Inhibition of angiotensin I - Converting enzymes by enzymatic hydrolysates from chicken blood
This study examined the hydrolysis of chicken blood meal on soluble protein content, peptide content, the degree of hydrolysis and the inhibition of the Angiotensin I - Converting Enzyme (ACE). The results showed that soluble protein, peptide content and the degree of hydrolysis of the hydrolysates increased when either hydrolysis time or enzyme concentration increased. Five-hour long hydrolysis, using 10% Alcalase enzyme produced the highest ACE-inhibition activities. Under these conditions, the Alcalase IC50 value at 0.34 mg peptide/mL was significantly lower than that obtained from other combinations of enzyme, concentration and hydrolysis time. Separation of the hydrolysates by ultrafiltration isolated a fraction (F3) of less than 3000 Da molar mass. The F3 fraction performed with an IC50 value of only 0.06 mg peptide/mL. Further separation by FPLC using a Superdex peptide 10/300 GL gel column produced the highest inhibitory efficiency ratio (1071%/mg/mL). These results suggest that chicken blood hydrolysates can potentially be developed as functional food products in the future.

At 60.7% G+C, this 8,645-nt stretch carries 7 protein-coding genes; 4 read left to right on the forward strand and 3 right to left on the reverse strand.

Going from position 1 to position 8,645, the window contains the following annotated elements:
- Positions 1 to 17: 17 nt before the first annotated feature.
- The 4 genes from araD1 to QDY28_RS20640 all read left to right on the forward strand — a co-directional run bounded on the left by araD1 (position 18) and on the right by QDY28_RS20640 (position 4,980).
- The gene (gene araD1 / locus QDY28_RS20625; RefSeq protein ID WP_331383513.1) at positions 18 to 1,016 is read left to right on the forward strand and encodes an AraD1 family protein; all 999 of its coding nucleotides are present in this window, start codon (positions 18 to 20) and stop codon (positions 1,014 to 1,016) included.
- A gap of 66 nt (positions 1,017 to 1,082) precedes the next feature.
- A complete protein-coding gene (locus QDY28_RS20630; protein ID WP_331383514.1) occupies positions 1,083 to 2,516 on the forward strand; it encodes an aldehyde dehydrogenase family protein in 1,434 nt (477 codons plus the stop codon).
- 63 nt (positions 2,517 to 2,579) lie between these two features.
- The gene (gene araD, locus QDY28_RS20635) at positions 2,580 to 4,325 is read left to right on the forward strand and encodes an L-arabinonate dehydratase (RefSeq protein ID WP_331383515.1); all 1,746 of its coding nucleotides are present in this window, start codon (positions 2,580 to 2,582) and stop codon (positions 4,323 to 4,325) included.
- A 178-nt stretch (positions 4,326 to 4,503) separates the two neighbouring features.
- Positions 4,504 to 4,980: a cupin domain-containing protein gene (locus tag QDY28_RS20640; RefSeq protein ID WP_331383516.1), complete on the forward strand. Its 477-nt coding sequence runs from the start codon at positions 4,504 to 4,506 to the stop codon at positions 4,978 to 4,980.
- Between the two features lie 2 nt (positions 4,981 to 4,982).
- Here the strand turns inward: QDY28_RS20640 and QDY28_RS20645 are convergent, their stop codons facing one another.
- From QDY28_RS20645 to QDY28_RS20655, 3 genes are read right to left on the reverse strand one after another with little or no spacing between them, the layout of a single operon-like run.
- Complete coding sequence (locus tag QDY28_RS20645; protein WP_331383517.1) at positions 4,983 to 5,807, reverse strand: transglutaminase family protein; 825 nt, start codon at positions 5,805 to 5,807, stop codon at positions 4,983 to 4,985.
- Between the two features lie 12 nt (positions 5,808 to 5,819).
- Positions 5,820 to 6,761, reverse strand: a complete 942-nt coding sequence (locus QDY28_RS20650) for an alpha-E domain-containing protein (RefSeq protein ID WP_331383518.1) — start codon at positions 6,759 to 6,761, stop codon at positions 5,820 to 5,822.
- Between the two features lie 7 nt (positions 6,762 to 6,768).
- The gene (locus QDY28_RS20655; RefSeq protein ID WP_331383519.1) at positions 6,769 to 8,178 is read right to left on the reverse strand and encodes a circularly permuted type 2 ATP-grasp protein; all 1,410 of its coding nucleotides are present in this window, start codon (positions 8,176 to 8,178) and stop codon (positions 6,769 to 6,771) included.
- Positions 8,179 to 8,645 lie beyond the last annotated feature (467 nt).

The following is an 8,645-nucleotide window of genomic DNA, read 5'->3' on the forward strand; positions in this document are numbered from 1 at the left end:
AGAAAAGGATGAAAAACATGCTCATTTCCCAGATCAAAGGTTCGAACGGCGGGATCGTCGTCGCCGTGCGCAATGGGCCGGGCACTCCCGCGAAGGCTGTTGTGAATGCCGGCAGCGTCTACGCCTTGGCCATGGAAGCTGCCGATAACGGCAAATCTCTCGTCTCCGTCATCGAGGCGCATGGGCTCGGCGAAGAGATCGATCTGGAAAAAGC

Huang, S.-C. and Liu, P.-J.
"Inhibition of angiotensin I - Converting enzymes by enzymatic hydrolysates from chicken blood,"
Journal of Food and Drug Analysis: Vol. 18
, Article 5.
Available at: https://doi.org/10.38212/2224-6614.2239